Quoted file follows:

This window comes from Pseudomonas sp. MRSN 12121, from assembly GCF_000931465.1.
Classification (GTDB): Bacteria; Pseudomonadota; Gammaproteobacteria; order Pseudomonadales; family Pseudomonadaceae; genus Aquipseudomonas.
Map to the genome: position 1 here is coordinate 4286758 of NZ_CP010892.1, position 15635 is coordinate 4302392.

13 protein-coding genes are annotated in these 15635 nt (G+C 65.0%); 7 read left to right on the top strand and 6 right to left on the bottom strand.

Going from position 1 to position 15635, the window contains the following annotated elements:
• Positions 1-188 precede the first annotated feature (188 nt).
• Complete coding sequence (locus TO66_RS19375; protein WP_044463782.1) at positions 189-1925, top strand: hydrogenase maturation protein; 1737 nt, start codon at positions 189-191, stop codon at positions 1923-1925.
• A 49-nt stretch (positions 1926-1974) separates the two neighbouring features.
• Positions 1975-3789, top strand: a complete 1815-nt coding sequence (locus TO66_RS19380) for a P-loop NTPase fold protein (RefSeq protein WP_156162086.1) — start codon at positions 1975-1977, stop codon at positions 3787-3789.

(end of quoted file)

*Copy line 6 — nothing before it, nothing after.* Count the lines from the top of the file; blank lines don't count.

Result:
• Positions 1-188 precede the first annotated feature (188 nt).